Saturday, 9 March 2019

Managing Chronic Pain Week 5

Title text over a faded out photo of a girl climbing on a wooden bar fence.After waiting an hour for a bus in pretty dreadful weather the previous week, it's probably not surprising that I came down with a really horrid cold virus the next day. I know that we shouldn't blame the weather, and viruses aren't caused by standing in the freezing cold, but I'm convinced it made it worse and have been sending psychic hate messages to the bus company ever since. Anyway, the upshot of all this is, that I couldn't attend week 5 because you are can't to go if you have something gross and contagious, on account of it being a course for people with chronic conditions who could have lowered immunity. So this is a summary of week 5, Communication, from the hand outs we received afterwards.

I was so sad to miss this week as I think communication is one of the hardest parts of having a chronic illness. It's hard to say how you are feeling, sometimes because you don't know how to explain it, sometimes because you don't want to worry people and often because you are just sick of the problem and don't want to talk about it anymore. However, it is actually really important to communicate, particularly with our friends and loved ones, since it's easy to forget that pain conditions are often invisible to those around us. We know how we feel, but it isn't obvious to others. 

There are three main types of communication; 

  • Passive - Moaning, apologetic, quiet, indecisive, helpless. A 'victim' stance of hunched shoulders and avoiding eye contact. 

  • Aggressive - Bossy, arrogant, domineering and intolerant. A combative stance with defiant eyes and intrusive body language. 

  • Assertive - Calm, direct, positive, honest and uses 'I' statements, such as 'I feel'. 

Assertiveness is considered the most effective communication style, as it fosters honest and open dialogue. These are some examples of assertiveness in action:

  • Appropriately expressing your own feelings while listening to and respecting other people's.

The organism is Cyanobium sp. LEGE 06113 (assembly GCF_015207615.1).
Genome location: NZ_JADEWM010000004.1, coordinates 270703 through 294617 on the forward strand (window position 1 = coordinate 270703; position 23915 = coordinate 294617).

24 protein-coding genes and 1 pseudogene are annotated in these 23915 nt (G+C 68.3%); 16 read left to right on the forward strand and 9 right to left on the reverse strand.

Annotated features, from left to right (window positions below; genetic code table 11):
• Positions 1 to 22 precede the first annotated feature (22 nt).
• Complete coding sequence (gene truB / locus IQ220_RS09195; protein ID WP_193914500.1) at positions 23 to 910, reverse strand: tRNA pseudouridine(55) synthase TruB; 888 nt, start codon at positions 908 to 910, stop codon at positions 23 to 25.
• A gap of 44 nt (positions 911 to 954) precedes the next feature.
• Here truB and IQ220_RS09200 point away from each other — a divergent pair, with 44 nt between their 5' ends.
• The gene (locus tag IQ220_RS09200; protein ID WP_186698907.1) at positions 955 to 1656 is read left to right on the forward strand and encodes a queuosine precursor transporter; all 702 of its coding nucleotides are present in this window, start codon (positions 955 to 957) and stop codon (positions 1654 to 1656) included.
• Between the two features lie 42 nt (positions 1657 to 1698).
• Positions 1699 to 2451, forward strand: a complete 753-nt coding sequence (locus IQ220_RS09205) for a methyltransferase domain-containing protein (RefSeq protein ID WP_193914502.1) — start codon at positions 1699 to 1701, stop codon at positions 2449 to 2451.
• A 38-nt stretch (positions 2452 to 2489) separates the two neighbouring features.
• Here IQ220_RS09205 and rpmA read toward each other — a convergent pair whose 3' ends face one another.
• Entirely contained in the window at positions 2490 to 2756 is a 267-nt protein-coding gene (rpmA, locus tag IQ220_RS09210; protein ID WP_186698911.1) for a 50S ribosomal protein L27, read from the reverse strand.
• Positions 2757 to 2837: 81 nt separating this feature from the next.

• Asking for what you want and setting your own priorities. 

  • Saying 'no' without feelings of guilt or regret. 

  • Making your own decisions and living with the consequences.

  • Being able to change your mind. 

There are some things to bear in mind, when trying to become more assertive. The first is to recognise that it is ok to express your thoughts and opinions and that this may lead to more open and honest discussions with others. Being aware of your own needs and feelings is also really important, because if you don't know what you want to happen, or what would help, it's not fair to expect other people to know. There can be mental obstacles to overcome and we can talk ourselves out of being assertive, because we worry about the consequences. One idea that may help with this is to identify any negative thoughts that hold us back from asserting ourselves, and try to think of more helpful ways of viewing the situation. 

Good communication is all about firstly being honest with yourself about your own feelings. It is sometimes beneficial to use relaxation techniques in order to remain calm. It is important to be clear, specific and direct and to use appropriate body language, such as an open and calm posture. In the event that you meet objections, be sure to listen to and consider the other person's perspective and offer alternative ideas if you can, but ensure your message is clear. If you don't understand something, it's ok to ask. Always own your statement, by using first person language, such as 'I'. It's less confrontational and more helpful to say 'I don't agree', than it is to say 'you are wrong'. You have a right to be heard and a right to make mistakes, the same as anyone else. 


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